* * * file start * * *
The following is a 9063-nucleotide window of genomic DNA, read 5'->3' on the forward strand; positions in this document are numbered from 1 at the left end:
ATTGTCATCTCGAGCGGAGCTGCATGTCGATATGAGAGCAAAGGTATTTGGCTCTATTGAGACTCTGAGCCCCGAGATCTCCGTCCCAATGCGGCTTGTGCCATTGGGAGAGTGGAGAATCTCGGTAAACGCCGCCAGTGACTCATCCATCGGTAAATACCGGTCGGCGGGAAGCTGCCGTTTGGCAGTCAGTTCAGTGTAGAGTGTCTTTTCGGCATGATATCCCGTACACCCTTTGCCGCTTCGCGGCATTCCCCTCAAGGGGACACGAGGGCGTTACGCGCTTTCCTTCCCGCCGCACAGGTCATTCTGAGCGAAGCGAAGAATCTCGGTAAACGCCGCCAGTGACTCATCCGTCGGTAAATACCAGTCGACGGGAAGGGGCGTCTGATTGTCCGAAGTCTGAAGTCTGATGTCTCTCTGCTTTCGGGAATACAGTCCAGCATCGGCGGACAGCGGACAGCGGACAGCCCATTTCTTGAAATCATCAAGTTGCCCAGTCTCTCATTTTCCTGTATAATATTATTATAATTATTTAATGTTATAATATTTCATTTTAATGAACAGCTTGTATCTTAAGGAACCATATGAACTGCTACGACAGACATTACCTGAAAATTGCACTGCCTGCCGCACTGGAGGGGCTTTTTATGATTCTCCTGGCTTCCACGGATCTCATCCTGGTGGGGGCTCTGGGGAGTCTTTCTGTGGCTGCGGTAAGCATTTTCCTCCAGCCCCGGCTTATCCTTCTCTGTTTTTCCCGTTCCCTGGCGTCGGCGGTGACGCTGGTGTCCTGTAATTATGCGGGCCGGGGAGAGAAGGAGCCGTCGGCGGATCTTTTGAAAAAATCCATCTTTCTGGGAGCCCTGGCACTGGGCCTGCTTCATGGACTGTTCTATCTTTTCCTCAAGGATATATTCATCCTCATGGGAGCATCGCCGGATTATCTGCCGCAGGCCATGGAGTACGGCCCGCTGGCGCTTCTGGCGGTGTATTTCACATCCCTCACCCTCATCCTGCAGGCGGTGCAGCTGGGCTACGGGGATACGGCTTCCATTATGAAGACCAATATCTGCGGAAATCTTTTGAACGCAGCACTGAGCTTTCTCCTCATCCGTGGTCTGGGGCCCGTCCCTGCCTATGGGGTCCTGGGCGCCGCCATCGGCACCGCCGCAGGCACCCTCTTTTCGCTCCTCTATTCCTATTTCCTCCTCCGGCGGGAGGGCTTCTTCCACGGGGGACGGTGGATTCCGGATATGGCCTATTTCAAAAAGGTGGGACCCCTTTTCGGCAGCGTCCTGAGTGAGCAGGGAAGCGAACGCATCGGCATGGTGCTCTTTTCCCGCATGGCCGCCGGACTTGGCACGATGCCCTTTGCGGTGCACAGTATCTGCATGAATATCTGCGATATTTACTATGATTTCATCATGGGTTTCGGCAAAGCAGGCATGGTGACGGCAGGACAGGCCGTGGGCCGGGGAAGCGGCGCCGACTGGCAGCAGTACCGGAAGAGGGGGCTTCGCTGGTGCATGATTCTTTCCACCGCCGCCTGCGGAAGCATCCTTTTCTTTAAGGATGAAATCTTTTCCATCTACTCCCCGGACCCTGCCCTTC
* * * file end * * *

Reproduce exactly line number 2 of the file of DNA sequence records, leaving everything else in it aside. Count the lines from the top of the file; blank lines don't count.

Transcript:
ATTGTCATCTCGAGCGGAGCTGCATGTCGATATGAGAGCAAAGGTATTTGGCTCTATTGAGACTCTGAGCCCCGAGATCTCCGTCCCAATGCGGCTTGTGCCATTGGGAGAGTGGAGAATCTCGGTAAACGCCGCCAGTGACTCATCCATCGGTAAATACCGGTCGGCGGGAAGCTGCCGTTTGGCAGTCAGTTCAGTGTAGAGTGTCTTTTCGGCATGATATCCCGTACACCCTTTGCCGCTTCGCGGCATTCCCCTCAAGGGGACACGAGGGCGTTACGCGCTTTCCTTCCCGCCGCACAGGTCATTCTGAGCGAAGCGAAGAATCTCGGTAAACGCCGCCAGTGACTCATCCGTCGGTAAATACCAGTCGACGGGAAGGGGCGTCTGATTGTCCGAAGTCTGAAGTCTGATGTCTCTCTGCTTTCGGGAATACAGTCCAGCATCGGCGGACAGCGGACAGCGGACAGCCCATTTCTTGAAATCATCAAGTTGCCCAGTCTCTCATTTTCCTGTATAATATTATTATAATTATTTAATGTTATAATATTTCATTTTAATGAACAGCTTGTATCTTAAGGAACCATATGAACTGCTACGACAGACATTACCTGAAAATTGCACTGCCTGCCGCACTGGAGGGGCTTTTTATGATTCTCCTGGCTTCCACGGATCTCATCCTGGTGGGGGCTCTGGGGAGTCTTTCTGTGGCTGCGGTAAGCATTTTCCTCCAGCCCCGGCTTATCCTTCTCTGTTTTTCCCGTTCCCTGGCGTCGGCGGTGACGCTGGTGTCCTGTAATTATGCGGGCCGGGGAGAGAAGGAGCCGTCGGCGGATCTTTTGAAAAAATCCATCTTTCTGGGAGCCCTGGCACTGGGCCTGCTTCATGGACTGTTCTATCTTTTCCTCAAGGATATATTCATCCTCATGGGAGCATCGCCGGATTATCTGCCGCAGGCCATGGAGTACGGCCCGCTGGCGCTTCTGGCGGTGTATTTCACATCCCTCACCCTCATCCTGCAGGCGGTGCAGCTGGGCTACGGGGATACGGCTTCCATTATGAAGACCAATATCTGCGGAAATCTTTTGAACGCAGCACTGAGCTTTCTCCTCATCCGTGGTCTGGGGCCCGTCCCTGCCTATGGGGTCCTGGGCGCCGCCATCGGCACCGCCGCAGGCACCCTCTTTTCGCTCCTCTATTCCTATTTCCTCCTCCGGCGGGAGGGCTTCTTCCACGGGGGACGGTGGATTCCGGATATGGCCTATTTCAAAAAGGTGGGACCCCTTTTCGGCAGCGTCCTGAGTGAGCAGGGAAGCGAACGCATCGGCATGGTGCTCTTTTCCCGCATGGCCGCCGGACTTGGCACGATGCCCTTTGCGGTGCACAGTATCTGCATGAATATCTGCGATATTTACTATGATTTCATCATGGGTTTCGGCAAAGCAGGCATGGTGACGGCAGGACAGGCCGTGGGCCGGGGAAGCGGCGCCGACTGGCAGCAGTACCGGAAGAGGGGGCTTCGCTGGTGCATGATTCTTTCCACCGCCGCCTGCGGAAGCATCCTTTTCTTTAAGGATGAAATCTTTTCCATCTACTCCCCGGACCCTGCCCTTC